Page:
But the raising of Jesus on Easter is different. It is the cornerstone of our hope for eternal life. Paul spends all of First Corinthians chapter 15 focusing on this resurrection hope. He writes, "if there is no resurrection of the dead, then not even Christ has been raised. And if Christ has not been raised, our preaching is useless and so is your faith . . . But Christ has indeed been raised from the dead, the first fruits of those who have fallen asleep. For since death came through a man, the resurrection of the dead comes also through a man. For as in Adam all die, so in Christ all will be made alive."

Paul in this chapter sometimes seems to use the word death metaphorically. In verse 31 he says of himself, "I die every day." And when Paul writes in Galatians that "I have been crucified with Christ and I no longer live, but Christ lives in me" he is not saying that his body has died. Instead, Paul clearly means he has undergone a spiritual death to an old way of life and he is now living a new life in God through Christ.

Hope is a central Christian virtue. Our hope in resurrection is what gives many of us the courage to metaphorically pick up our cross and follow Jesus to Jerusalem during Lent. This hope involves a kind of death: losing our lives in order to save them. It is the death of egotism; dying to our addictions like the Prodigal Son. When with the help of Grace our egos die, we are reborn to a selfless life. In this born-again life we participate in the Divine Spirit through Christ. As Paul puts it, "I no longer live, but Christ lives in me."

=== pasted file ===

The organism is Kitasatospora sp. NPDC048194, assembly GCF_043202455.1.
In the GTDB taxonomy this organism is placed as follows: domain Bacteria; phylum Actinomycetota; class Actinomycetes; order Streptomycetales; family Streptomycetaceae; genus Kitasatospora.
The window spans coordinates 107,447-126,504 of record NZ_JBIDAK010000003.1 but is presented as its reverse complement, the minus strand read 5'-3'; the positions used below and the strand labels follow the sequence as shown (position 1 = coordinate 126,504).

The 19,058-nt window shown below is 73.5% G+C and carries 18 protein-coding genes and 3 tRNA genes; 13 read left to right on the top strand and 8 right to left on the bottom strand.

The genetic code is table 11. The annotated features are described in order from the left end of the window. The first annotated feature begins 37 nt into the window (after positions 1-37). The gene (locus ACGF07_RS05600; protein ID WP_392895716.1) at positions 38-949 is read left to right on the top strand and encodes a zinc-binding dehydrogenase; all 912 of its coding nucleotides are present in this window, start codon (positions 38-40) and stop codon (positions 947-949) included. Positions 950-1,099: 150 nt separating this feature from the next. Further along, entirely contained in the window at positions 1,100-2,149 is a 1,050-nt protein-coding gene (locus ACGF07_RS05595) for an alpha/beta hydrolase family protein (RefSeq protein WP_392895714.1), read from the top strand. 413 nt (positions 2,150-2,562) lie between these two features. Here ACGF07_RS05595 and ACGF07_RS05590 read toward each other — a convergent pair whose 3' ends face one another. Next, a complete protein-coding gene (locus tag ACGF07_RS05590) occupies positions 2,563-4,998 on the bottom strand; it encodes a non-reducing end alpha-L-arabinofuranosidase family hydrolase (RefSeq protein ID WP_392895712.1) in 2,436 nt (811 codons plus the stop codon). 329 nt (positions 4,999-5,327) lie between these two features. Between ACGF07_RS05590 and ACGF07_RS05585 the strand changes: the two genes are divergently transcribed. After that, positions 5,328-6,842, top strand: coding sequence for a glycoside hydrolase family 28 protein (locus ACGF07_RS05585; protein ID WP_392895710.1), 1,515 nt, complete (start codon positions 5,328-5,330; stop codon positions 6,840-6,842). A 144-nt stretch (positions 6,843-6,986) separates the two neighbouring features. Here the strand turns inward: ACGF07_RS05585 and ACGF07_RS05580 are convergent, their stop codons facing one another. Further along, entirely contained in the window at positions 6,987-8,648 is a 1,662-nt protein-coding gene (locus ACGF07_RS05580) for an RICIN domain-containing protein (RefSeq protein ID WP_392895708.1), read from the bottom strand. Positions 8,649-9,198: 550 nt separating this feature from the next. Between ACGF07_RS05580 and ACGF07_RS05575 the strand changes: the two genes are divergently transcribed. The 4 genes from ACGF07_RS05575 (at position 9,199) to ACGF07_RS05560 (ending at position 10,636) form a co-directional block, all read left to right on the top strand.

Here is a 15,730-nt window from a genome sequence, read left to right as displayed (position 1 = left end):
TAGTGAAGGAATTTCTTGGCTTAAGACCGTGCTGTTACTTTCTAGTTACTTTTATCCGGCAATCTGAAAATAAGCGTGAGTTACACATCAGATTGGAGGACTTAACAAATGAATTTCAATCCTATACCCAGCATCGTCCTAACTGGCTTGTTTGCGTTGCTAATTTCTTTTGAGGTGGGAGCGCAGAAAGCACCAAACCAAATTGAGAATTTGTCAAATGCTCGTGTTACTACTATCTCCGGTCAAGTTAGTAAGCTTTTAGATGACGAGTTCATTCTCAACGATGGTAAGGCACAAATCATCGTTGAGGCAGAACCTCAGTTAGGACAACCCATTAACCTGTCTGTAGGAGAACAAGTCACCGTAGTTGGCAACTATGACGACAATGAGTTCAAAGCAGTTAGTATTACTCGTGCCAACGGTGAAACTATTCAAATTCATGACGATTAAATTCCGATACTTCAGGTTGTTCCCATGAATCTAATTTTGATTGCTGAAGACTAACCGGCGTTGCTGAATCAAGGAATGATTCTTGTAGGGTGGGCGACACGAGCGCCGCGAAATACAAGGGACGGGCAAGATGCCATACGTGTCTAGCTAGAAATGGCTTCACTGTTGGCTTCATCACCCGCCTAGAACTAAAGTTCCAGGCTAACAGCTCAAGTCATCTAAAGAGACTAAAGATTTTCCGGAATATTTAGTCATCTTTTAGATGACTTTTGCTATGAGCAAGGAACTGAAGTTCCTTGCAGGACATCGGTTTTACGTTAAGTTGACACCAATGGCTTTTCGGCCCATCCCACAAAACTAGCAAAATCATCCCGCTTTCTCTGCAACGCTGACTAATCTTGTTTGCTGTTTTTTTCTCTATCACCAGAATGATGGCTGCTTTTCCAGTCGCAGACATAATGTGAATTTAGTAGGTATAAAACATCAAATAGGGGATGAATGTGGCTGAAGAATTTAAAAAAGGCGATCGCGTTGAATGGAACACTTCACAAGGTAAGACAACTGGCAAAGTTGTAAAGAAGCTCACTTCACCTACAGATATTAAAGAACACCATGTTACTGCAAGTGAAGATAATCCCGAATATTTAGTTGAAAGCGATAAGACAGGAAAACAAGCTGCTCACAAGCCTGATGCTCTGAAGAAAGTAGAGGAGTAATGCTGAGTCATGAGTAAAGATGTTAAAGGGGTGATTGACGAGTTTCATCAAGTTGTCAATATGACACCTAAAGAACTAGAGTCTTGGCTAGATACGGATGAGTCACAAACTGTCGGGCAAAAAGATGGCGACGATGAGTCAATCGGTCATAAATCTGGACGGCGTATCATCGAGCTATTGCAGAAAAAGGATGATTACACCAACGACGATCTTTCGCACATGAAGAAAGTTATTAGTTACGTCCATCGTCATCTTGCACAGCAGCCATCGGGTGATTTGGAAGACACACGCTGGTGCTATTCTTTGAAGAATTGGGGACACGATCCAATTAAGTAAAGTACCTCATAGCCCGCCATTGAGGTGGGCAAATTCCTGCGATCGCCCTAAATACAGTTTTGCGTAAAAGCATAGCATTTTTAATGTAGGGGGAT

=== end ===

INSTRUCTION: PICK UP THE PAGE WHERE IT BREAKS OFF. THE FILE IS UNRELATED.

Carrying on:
If a repentant born-again life is beyond ego, it seems to me that I can hardly then hope that my ego will survive the death of the body. My resurrection hope is for today: a free and joyous life in touch with eternity. With bodily death, I trust that an inner divine spark will merge into God's Spirit. The latter probably means that my ego will not continue to exist -- though who can really say?

In any case, the story of the Prodigal models resurrection through repentance. Sin is a form of death in life. Repentance leads to a second birth in life.

The parable then goes on to show the resentment felt by the older brother at the return of the younger one. What the story doesn't show is the reaction of the younger son to the extravagant welcome offered to him by the father.

Can we imagine that the younger son might be horrified by his father's gracious welcome? The younger son's repentance is based upon humiliation: losing his wealth in dissolute living and being forced to feed pigs even as he himself starves. With humiliation comes the possibility of humility. If the Prodigal has fully repented, then he might, with humility, be able to accept the party thrown for him by his father. But if he hasn't fully repented, he might not be able to stomach the acceptance shown to him. Instead of accepting the party as a moment of Grace, he might suffer through it as yet more mortification.

The Grace shown in the Parable is God's acceptance of the repentant son. But full repentance only occurs when God's acceptance then leads to self-acceptance; and that can be quite painful. Self-acceptance means owning up to our individual and collective reality; that we are mortal, broken, often in pain, trapped by various forces, and sometimes violators of our own values.